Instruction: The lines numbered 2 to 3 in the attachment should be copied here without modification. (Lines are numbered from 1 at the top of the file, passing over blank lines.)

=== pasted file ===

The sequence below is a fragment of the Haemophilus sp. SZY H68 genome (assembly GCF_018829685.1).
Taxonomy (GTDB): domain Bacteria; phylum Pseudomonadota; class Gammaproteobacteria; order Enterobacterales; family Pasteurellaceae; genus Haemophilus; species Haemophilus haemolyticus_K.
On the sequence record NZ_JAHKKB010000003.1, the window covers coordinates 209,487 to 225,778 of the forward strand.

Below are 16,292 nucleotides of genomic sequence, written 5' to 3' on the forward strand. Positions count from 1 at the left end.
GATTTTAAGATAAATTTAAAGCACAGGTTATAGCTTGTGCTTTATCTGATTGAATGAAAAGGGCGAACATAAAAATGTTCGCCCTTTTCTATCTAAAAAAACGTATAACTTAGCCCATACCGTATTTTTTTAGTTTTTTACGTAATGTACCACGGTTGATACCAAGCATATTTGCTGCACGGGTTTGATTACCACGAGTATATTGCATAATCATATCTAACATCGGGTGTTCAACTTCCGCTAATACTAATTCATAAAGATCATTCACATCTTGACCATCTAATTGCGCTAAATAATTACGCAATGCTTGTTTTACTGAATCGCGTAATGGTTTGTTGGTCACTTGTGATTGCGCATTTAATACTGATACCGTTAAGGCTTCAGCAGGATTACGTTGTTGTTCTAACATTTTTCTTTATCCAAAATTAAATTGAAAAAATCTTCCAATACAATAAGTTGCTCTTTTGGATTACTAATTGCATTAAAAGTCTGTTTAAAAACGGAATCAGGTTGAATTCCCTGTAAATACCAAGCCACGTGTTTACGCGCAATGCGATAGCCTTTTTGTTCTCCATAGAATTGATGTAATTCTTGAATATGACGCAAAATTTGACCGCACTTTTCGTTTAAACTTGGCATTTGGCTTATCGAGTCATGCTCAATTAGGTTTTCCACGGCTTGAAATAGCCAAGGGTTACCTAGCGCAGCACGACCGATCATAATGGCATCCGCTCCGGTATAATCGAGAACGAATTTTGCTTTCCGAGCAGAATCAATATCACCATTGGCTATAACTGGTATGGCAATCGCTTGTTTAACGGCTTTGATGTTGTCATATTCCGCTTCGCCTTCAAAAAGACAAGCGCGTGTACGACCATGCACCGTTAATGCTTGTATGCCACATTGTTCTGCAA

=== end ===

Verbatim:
Taxonomy (GTDB): domain Bacteria; phylum Pseudomonadota; class Gammaproteobacteria; order Enterobacterales; family Pasteurellaceae; genus Haemophilus; species Haemophilus haemolyticus_K.
On the sequence record NZ_JAHKKB010000003.1, the window covers coordinates 209,487 to 225,778 of the forward strand.